WASHINGTON – A majority of OAS member-states voted on Wednesday in favor of a resolution urging Nicaraguan President Daniel Ortega to accept early elections as a way out of a political crisis blamed for more than 350 deaths in the last three months.
The resolution, proposed by the United States and seven other countries, was approved by 21 of the 34 members in a special session of the Permanent Council at the Organization of American States headquarters in Washington.
Nicaragua’s Catholic bishops conference, acting as mediators in a National Dialogue between the government and its opponents, asked Ortega to advance the date of the next presidential election, now set for March 2019.
Ortega, however, has dismissed the idea.
Venezuela and St. Vincent and the Grenadines joined Nicaragua in voting against the US-sponsored resolution, while seven other members abstained and Managua ally Bolivia was absent from the session.
The document urges the Nicaraguan government and all other actors “to participate actively and in good faith in the National Dialogue as a mechanism to generate peaceful and sustainable solutions to the situation unfolding in Nicaragua, and for the strengthening of democracy in that country.”
Without placing blame, the resolution specifically condemns “the attacks on clergy, the harassment of Roman Catholic bishops engaged in the National Dialogue process, the acts of violence at the National Autonomous University of Nicaragua (UNAN), the headquarters of CARITAS, and other peaceful protesters.”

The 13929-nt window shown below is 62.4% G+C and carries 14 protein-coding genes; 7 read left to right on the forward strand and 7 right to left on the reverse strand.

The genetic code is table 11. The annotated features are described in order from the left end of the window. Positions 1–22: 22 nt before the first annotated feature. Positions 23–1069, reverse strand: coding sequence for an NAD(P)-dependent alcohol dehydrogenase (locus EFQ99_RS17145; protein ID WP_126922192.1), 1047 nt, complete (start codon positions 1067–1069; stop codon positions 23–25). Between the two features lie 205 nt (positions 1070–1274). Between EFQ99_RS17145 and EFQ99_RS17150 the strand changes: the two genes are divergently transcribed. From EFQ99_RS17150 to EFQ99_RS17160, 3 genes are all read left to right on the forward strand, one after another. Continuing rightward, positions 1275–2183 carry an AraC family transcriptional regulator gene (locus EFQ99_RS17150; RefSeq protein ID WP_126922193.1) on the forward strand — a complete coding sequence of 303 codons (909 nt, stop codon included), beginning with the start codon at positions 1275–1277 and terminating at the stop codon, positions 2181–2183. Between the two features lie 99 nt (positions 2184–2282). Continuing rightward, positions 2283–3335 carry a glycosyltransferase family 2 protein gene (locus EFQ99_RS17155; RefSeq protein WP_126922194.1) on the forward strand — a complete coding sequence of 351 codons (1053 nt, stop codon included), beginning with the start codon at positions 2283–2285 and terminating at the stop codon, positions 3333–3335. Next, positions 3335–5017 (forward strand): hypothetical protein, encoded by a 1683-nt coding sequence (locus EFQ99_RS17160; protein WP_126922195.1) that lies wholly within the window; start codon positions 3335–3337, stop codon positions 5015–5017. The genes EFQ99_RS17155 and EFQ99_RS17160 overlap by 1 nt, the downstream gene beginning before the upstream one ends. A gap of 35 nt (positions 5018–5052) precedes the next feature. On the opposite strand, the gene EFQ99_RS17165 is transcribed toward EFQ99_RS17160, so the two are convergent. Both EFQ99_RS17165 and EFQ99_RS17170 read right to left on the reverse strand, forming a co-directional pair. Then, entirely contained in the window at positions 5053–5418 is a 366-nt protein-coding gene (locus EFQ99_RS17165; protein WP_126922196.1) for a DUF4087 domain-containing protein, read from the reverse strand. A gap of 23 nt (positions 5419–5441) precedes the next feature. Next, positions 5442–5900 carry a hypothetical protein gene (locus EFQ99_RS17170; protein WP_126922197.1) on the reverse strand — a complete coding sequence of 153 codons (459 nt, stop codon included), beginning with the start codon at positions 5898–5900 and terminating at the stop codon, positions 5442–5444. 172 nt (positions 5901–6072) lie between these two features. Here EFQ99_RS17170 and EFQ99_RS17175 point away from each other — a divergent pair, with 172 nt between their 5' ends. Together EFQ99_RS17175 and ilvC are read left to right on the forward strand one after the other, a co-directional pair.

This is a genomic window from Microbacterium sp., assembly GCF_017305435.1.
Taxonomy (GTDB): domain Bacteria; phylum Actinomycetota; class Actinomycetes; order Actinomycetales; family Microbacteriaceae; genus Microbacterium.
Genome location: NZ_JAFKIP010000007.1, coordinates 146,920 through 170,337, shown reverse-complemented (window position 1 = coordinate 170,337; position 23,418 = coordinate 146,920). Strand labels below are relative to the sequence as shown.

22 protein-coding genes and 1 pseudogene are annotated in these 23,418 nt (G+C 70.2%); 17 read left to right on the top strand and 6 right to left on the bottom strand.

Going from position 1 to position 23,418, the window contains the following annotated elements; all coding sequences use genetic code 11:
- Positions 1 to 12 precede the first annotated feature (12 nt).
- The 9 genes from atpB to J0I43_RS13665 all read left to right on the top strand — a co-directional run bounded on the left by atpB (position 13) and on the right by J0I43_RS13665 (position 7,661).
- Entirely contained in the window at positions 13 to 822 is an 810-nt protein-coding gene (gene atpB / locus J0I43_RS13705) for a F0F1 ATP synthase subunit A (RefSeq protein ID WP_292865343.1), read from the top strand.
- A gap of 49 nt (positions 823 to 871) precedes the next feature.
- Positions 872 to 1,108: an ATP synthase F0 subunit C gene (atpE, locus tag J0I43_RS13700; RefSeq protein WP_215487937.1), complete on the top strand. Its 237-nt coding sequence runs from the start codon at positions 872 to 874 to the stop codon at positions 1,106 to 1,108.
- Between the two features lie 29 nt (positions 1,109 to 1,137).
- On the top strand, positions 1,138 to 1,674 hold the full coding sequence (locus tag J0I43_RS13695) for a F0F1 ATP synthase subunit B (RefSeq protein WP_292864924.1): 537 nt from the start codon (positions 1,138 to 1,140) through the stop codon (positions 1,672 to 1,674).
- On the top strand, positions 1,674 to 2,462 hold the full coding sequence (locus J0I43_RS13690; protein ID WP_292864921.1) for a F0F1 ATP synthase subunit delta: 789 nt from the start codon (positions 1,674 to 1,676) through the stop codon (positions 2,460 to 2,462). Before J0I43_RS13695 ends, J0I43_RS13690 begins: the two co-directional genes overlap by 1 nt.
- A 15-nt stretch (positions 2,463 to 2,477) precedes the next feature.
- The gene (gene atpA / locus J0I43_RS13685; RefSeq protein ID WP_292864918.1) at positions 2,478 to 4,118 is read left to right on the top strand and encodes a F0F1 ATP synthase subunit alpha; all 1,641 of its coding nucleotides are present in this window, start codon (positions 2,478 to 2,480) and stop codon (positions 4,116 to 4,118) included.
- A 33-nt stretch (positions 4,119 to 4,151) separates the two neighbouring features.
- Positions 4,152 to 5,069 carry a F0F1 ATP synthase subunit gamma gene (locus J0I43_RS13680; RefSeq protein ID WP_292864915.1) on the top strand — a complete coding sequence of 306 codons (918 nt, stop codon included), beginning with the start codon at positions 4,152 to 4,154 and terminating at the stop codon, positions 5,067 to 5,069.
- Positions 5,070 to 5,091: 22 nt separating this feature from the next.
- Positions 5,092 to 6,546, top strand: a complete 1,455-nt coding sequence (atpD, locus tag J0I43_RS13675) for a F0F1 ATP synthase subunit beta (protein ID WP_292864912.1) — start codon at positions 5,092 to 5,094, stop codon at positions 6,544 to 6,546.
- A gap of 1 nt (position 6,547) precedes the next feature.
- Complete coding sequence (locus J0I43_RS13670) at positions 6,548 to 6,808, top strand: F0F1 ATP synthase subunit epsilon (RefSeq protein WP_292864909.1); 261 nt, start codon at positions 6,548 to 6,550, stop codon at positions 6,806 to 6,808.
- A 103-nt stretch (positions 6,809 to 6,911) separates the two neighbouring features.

The text was approved after the Permanent Council rejected by a vote of 20-3 a Nicaraguan draft denouncing “coup-mongering opposition groups” and calling on the OAS to urge other governments “to respect the self-determination of the State of Nicaragua so that peace and security can be restored without any type of interference.”
In a speech prior to the votes, Nicaraguan Foreign Minister Denis Moncada accused the US of stoking unrest in his country and recalled Washington’s role in organizing, arming, and financing the Contras who battled the Sandinista government in the 1980s.
The US ambassador to the OAS, Carlos Trujillo, tweeted during the session that the Ortega government was committing “genocide against its own people.”
Human rights organizations say that at least 351 people have died in unrest that began in mid-April with protests against a government proposal – since withdrawn – to make changes to the pension system.
Nicaraguan police say the number of documented fatalities is fewer than 50, including protesters, members of the security forces, and bystanders.
Protesters are now demanding the resignation of Ortega, who was re-elected in 2016 with more than 70 percent of the vote.